In distancing herself from 2014’s poorly received Sheezus, Lily Allen’s follow-up is a disarming change of tack. The Londoner has not entirely dispensed with her patented streetwise truculence, but, true to its title, No Shame is a candid and sometimes jaded concoction that dials down the acerbic sideswipes to reflect on self-destructive behaviour, motherhood and the end of her marriage. Admirably steering clear of mawkishness, Allen even concludes No Shame in open-ended fashion, outlining the promise of a new relationship.
Musically, Allen’s template of pithy shade-throwing atop calypso-ska and electropop broadens to embrace grime and tropical flourishes. Introspective ballads unexpectedly occupy a mellow mid-section, while restrained dancehall numbers offer a link to the album’s predecessors. En route, the familiar stamp of producers including Mark Ronson and Vampire Weekend’s Ezra Koenig catches the ear.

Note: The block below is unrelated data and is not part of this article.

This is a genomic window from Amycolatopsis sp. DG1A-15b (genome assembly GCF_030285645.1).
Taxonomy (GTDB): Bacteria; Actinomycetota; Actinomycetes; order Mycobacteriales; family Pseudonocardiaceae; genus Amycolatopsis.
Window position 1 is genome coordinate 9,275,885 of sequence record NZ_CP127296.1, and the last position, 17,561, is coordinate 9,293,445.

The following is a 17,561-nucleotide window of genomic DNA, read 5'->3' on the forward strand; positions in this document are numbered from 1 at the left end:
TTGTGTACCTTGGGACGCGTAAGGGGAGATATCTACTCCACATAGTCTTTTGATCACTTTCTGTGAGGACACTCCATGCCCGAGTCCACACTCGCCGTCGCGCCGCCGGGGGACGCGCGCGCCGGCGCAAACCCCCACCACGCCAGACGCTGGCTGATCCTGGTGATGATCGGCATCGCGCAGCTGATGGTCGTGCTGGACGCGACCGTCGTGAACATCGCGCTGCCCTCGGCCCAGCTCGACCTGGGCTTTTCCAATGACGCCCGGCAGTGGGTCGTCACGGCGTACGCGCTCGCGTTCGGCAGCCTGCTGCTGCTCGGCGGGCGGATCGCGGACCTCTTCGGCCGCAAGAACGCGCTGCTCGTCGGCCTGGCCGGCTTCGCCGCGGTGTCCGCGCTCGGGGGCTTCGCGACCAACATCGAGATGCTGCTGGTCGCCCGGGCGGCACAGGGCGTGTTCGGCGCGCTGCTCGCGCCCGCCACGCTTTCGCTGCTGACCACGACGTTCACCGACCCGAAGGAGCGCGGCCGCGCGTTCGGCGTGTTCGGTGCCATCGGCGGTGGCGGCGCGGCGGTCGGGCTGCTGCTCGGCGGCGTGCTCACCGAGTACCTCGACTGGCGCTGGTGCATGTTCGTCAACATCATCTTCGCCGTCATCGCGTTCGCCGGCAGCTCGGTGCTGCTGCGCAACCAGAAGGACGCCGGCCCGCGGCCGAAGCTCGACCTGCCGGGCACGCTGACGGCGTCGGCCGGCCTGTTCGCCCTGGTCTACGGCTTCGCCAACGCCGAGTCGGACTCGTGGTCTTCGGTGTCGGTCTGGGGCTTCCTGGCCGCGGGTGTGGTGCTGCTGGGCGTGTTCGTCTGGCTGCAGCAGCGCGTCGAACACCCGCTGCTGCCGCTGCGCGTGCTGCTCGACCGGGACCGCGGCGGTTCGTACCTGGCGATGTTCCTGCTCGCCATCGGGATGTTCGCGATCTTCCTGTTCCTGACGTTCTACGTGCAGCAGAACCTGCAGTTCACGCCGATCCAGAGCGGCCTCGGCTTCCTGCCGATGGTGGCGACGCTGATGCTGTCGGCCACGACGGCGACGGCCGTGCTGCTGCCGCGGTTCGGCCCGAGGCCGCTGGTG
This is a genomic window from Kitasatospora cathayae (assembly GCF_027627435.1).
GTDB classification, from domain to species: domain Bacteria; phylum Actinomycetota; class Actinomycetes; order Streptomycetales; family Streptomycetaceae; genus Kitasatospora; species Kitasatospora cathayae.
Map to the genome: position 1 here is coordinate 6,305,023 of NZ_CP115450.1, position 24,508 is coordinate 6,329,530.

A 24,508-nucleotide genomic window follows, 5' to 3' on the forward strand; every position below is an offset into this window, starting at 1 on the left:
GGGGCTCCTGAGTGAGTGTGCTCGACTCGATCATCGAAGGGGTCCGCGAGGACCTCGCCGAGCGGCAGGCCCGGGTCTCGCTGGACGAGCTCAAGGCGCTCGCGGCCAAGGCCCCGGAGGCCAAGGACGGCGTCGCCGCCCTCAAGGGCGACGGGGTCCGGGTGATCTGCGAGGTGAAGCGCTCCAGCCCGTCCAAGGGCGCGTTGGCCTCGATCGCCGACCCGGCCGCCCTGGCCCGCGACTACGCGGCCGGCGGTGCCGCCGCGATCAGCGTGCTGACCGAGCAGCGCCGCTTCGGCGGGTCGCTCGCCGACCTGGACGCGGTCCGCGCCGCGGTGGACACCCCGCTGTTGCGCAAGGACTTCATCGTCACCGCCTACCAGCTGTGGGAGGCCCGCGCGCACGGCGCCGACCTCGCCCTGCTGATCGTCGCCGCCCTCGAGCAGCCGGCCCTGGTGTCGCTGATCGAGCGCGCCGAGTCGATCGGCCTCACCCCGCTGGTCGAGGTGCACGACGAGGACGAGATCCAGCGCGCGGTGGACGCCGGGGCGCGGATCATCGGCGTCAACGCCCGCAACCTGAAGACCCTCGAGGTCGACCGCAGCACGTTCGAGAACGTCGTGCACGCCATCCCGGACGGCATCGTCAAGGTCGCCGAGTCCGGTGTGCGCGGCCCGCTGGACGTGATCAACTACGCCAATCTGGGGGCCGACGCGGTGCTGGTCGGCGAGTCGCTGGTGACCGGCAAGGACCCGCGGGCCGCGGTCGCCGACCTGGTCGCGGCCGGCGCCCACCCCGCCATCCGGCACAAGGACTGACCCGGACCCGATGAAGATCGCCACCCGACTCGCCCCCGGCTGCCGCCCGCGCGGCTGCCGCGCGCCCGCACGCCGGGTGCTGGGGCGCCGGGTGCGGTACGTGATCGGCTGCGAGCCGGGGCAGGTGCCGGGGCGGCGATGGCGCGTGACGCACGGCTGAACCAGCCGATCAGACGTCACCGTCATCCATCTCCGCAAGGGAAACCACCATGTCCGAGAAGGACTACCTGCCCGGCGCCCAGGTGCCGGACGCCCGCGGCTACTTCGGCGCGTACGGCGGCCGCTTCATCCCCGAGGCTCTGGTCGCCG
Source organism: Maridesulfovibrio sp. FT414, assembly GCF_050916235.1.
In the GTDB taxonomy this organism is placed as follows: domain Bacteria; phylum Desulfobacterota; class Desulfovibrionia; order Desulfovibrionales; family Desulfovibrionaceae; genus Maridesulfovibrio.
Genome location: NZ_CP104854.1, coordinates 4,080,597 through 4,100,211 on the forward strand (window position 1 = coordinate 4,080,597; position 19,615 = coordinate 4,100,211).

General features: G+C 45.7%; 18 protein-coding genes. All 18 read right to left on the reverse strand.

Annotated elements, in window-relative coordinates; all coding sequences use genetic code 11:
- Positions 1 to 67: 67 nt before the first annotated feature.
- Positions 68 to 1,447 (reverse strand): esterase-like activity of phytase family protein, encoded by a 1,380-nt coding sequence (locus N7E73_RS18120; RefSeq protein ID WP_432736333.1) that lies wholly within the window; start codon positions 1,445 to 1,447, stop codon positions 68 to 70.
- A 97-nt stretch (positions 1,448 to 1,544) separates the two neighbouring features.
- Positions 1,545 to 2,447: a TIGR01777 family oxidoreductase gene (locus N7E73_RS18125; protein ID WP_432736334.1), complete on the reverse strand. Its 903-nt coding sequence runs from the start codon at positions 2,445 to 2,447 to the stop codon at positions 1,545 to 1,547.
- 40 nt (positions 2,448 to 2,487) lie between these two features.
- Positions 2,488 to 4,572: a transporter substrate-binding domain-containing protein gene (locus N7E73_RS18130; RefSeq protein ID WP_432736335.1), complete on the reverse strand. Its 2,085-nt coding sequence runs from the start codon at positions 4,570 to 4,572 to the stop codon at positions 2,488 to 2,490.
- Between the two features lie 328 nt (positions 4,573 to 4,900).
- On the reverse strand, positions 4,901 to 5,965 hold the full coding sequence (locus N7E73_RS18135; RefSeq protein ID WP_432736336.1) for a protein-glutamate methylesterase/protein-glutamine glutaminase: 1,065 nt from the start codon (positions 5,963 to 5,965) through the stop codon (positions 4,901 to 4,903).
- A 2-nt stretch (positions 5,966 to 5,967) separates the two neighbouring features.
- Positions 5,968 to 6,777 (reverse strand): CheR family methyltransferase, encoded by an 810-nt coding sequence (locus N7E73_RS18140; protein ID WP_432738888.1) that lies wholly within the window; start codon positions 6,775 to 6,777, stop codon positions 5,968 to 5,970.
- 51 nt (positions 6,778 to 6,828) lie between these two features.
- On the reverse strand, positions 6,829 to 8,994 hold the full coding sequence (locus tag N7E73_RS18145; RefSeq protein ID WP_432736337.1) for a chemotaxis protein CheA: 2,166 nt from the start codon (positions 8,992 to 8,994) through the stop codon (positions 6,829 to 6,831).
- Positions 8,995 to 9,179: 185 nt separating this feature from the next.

By flipping the script and rejecting the Lily Allen brand, the 33-year-old has not only outlasted her mid-aughts peers, but issued a retort to the skeptics who had written her off. Accessible without being punchy, No Shame is admittedly hampered by a lack of obvious singles and less immediate payoff. Nevertheless, one must admire Allen’s non-mercenary insistence on making the music she wants to make. Even in the absence of bangers or her brash persona, Lily Allen remains defiant and unapologetic as ever.
Words – Killian Barry
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